Sunday, October 19, 2014

Advice For A Career In Economics (Sort of)

Adam Ozimek is an economist at Moody's Analytics. Given the advice he provides students who want to pursue a career in economics, it is obvious he doesn't get, or never read, Friedrich Hayek's The Counter-Revolution of Science.

In the book, Hayek details the case that economists who attempt to mimic the physical sciences through empirical study and complex mathematical creations, fail to understand the true nature of economics as a science. For Hayek, economic theory is a qualitative science not an empirical science.

Thus, the below advice from Ozimek (written for Forbes) would be rejected by Hayek (and also Mises and Rothbard)
One theme that was reflected in every panelists’ comments was the importance of learning how to program. Statistical packages are one particular kind of programming language, and it’s important to learn more than one of these. Among these my personal preference is Stata, but I’ve also learned R and Fortran in the past, and have dabbled in others. But you never know which you’ll have to use at your first job. So more important than learning any particular language is learning how to learn one. Your first programming language will be hard. Your second one will be easier. By your third you’ll be learning how to learn and it will be much easier.

If you have a chance learning GIS can be a big advantage too. In a similar vein, taking a machine learning class will really open your eyes to techniques for working with Big Data that are becoming increasingly important but almost always neglected in econometrics classes.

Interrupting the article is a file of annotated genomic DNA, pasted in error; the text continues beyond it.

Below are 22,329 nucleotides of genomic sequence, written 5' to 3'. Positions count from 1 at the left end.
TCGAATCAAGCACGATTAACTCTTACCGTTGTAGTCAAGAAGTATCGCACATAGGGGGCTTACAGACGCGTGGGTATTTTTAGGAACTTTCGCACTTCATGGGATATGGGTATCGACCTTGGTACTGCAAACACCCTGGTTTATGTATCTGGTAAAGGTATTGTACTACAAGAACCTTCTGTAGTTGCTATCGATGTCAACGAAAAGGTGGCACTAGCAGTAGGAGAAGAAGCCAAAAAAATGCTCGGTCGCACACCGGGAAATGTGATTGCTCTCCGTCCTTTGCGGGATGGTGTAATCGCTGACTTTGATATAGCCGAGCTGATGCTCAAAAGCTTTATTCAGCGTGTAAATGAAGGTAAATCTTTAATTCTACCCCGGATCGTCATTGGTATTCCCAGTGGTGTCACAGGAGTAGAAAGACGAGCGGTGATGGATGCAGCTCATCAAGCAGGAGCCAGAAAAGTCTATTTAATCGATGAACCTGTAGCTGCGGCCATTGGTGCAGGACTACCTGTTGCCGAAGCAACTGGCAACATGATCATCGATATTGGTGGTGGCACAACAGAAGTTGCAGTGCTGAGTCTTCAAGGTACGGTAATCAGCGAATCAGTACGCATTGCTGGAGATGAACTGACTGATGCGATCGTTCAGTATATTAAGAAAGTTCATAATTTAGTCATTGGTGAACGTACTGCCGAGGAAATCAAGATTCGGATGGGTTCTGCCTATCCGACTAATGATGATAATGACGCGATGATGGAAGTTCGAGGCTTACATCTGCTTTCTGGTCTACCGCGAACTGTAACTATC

I want to go into a little more detail about what it means to learn how to do statistical programming. I don’t mean take the dataset your professor gave with all the variables organized neatly, run some regressions, and then interpret the coefficients. In the classroom this is often the approach, but in the real world finding, assembling, and manipulating the data will be a big part of the work you do. Today many researchers provide code on their websites so you can go from the raw data to the results in their papers. You will learn a lot by trying to recreate the results of a paper you enjoy without the code, and then reading their code and seeing how they did it. Take your time with this. Start by trying to do the whole thing from scratch, and if your answer is wrong (it will be), steal their first few lines of code and then try again to do it on your own from that point. Who knows, you may even find an error in a superstar researcher’s paper and then get famous.

In my personal experience, it also helps you really learn econometrics to program estimators from scratch. And by scratch I mean without even using pre-packaged matrix multiplication. Maybe this is just my own learning deficit, but I didn’t really understand method of moments estiamtion until I had to program it.
Tragically, in one important sense, Ozimek is correct, in that currently almost all major university graduate programs focus on this type of faulty mathematical and programming work. If you hope to get a major university graduate degree in economics, this is what you will have to waste your time doing. An alternative is to study economic history. Also, I believe that it is possible to get a graduate degree in sociology and pretty much do Austrian economics---as long as you don't call the work you are doing Austrian economics.

I offer no insight into the job prospects for those with doctorate degrees in economic history or sociology, I just don't know. They probably aren't great. But if you are driven to become a sound economist, despite limited job prospects in academia, then economic history and sociology are sound options. But you are going to have to be very inner driven to make something out of your career long term. with the academic approach.  If you want a degree in economics, and want to avoid the mathematical programs, there are some schools out there, none in the Ivy league, where that is possible.

If you aren't hung up on getting a graduate degree, Gary North does make the case that you don't need one and this is probably true, but you will still have to be very driven to succeed.

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